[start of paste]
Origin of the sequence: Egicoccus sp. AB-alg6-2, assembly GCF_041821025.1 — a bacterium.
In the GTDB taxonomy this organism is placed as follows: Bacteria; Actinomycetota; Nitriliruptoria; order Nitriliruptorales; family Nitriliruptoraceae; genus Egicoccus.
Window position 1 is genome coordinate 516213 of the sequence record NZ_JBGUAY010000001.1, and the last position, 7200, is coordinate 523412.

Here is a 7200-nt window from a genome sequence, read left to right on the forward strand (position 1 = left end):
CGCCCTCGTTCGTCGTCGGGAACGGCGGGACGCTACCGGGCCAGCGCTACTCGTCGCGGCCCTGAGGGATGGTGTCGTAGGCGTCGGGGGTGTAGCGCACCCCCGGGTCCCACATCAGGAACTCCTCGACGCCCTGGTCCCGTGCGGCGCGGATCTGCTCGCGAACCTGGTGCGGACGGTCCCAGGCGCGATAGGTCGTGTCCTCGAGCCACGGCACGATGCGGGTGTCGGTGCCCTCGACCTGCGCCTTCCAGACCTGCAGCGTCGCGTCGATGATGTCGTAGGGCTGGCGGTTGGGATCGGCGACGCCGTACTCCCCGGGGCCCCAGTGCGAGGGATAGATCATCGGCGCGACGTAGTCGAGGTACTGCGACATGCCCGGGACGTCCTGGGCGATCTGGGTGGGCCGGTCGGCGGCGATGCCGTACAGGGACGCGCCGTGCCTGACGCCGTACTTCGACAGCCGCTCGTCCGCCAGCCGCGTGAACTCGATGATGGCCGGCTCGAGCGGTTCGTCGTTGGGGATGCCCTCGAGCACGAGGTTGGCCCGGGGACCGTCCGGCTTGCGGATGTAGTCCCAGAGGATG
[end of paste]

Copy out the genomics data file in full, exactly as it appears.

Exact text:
Origin of the sequence: Egicoccus sp. AB-alg6-2, assembly GCF_041821025.1 — a bacterium.
In the GTDB taxonomy this organism is placed as follows: Bacteria; Actinomycetota; Nitriliruptoria; order Nitriliruptorales; family Nitriliruptoraceae; genus Egicoccus.
Window position 1 is genome coordinate 516213 of the sequence record NZ_JBGUAY010000001.1, and the last position, 7200, is coordinate 523412.

Here is a 7200-nt window from a genome sequence, read left to right on the forward strand (position 1 = left end):
CGCCCTCGTTCGTCGTCGGGAACGGCGGGACGCTACCGGGCCAGCGCTACTCGTCGCGGCCCTGAGGGATGGTGTCGTAGGCGTCGGGGGTGTAGCGCACCCCCGGGTCCCACATCAGGAACTCCTCGACGCCCTGGTCCCGTGCGGCGCGGATCTGCTCGCGAACCTGGTGCGGACGGTCCCAGGCGCGATAGGTCGTGTCCTCGAGCCACGGCACGATGCGGGTGTCGGTGCCCTCGACCTGCGCCTTCCAGACCTGCAGCGTCGCGTCGATGATGTCGTAGGGCTGGCGGTTGGGATCGGCGACGCCGTACTCCCCGGGGCCCCAGTGCGAGGGATAGATCATCGGCGCGACGTAGTCGAGGTACTGCGACATGCCCGGGACGTCCTGGGCGATCTGGGTGGGCCGGTCGGCGGCGATGCCGTACAGGGACGCGCCGTGCCTGACGCCGTACTTCGACAGCCGCTCGTCCGCCAGCCGCGTGAACTCGATGATGGCCGGCTCGAGCGGTTCGTCGTTGGGGATGCCCTCGAGCACGAGGTTGGCCCGGGGACCGTCCGGCTTGCGGATGTAGTCCCAGAGGATG